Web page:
by the experts at PenLife Associates
There’s an entire box full of categories when it comes to the term ‘financial planning’, from helping you choose the best life assurance plan to protect you against unexpected catastrophes, to creating complete tax planning solutions to pass down your wealth onto future generations.
There is a full range of financial planners out there. Some only have a very basic grasp on the core issues and are only regulated to provide advice on a finite amount of things, whereas there are some that control every single aspect of their client’s finances.
Like many things in the modern age, when it comes to financial planning, there are many misconceptions that come along with it. But the thing you have to be careful with is that these misconceptions can be quite costly.
Sure, you can have a crack at a few things by yourself, like building a chest of drawers from IKEA or baking a cake. But there are a few areas that you might want to get a professional in before you get your hands dirty. Financial planning falls into this bracket. When people have a go at DIY financial planning, they can end up making things worse. In some cases, some people are essentially chucking their cash into a shredder. They can end up paying more tax than needed and can potentially miss out on golden opportunities. But it’s nobody’s fault.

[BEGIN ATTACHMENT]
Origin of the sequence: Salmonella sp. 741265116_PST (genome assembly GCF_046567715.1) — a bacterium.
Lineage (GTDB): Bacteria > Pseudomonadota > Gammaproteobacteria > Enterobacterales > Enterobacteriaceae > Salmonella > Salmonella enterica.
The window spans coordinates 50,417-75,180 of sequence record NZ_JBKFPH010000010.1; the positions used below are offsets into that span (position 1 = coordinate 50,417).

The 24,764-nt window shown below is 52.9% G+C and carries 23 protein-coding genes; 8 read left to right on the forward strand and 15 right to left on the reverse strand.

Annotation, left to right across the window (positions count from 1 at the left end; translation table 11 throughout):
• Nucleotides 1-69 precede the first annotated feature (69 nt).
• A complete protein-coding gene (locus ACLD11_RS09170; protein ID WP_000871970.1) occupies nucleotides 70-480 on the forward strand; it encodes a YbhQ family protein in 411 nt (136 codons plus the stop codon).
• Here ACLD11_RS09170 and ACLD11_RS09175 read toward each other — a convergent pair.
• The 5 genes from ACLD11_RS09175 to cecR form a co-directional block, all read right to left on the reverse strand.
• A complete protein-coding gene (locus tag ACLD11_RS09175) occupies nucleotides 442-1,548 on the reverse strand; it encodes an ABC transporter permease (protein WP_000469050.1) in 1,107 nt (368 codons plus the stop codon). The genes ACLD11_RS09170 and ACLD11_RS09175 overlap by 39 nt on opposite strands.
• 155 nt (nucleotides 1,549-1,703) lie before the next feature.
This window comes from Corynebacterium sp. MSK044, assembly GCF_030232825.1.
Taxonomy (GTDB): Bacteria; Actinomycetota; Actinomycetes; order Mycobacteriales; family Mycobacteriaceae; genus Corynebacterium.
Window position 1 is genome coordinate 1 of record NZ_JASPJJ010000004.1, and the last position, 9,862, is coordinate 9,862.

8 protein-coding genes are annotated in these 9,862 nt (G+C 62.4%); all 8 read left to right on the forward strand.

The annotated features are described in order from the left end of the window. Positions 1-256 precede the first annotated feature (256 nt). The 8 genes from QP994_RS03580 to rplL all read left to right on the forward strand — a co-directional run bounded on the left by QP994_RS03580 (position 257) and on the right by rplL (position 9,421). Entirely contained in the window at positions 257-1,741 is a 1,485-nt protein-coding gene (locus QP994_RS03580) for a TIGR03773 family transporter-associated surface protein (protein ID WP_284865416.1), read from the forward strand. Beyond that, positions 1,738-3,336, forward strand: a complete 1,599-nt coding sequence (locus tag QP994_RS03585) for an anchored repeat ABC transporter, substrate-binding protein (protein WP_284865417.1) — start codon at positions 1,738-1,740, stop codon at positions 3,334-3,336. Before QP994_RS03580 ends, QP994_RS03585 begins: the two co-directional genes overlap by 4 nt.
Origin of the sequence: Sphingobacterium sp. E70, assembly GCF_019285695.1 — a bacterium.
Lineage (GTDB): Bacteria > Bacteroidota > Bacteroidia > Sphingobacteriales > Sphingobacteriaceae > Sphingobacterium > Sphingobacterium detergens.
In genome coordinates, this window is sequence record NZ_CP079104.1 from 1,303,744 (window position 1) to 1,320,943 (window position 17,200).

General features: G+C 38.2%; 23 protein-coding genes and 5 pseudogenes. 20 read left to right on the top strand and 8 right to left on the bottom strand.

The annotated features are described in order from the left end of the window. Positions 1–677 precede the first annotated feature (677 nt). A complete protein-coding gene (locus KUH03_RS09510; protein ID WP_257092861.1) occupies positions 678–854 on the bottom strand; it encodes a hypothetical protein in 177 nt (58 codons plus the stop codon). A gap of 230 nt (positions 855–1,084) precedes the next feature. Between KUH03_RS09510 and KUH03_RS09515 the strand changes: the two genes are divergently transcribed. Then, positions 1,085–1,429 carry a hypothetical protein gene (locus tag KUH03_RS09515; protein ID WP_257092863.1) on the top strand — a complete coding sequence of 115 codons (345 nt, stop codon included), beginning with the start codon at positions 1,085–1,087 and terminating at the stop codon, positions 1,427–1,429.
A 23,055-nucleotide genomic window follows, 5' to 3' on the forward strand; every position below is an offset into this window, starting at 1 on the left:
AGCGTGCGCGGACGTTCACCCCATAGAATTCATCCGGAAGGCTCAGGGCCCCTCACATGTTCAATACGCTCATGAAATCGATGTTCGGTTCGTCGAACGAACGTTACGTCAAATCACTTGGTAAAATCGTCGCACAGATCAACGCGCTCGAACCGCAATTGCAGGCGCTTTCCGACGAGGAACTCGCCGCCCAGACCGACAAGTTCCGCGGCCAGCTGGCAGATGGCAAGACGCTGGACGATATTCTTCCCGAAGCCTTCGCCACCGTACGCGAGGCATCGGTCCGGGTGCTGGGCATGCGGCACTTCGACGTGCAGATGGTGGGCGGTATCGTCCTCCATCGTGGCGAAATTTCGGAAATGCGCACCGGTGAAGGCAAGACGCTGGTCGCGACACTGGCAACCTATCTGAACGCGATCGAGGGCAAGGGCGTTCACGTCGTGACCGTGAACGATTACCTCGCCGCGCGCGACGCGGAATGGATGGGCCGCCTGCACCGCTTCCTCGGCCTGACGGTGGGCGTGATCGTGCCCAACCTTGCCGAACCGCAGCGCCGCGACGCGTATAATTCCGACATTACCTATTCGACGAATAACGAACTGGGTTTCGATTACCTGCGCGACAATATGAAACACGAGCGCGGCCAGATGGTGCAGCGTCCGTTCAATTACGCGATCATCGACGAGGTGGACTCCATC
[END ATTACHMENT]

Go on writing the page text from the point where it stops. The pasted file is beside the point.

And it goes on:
Don’t ask us why, because we’ll never know why personal finance is not taught in schools. Most pick up their financial advice from Google, ill-informed family members or even from the local pub. None of these people are qualified to give you personal, financial advice to help you achieve your lifestyle and financial goals.
This isn’t the only misconception when it comes to financial planning but we don’t quite have enough space to cover them all. That’s why we’ve created this little guide to ensure that you can have the required information to help you make informed and intelligent, but, most importantly, the right decisions. We share a few of those costly misconceptions of financial planning, then ten reasons why you might want to ask for financial advice. Next, there are four vital things you should think about when you’re considering whether you need help with your personal finances. Finally, we’ll provide you with seven questions you should be asking a financial planner before you appoint them to act for you.
To request your FREE ‘Why You Need a Financial Planner’ guide, please use the cut out on this page, or alternatively, head to www.financialadviceguide.co.uk and we’ll get one sent out to you.
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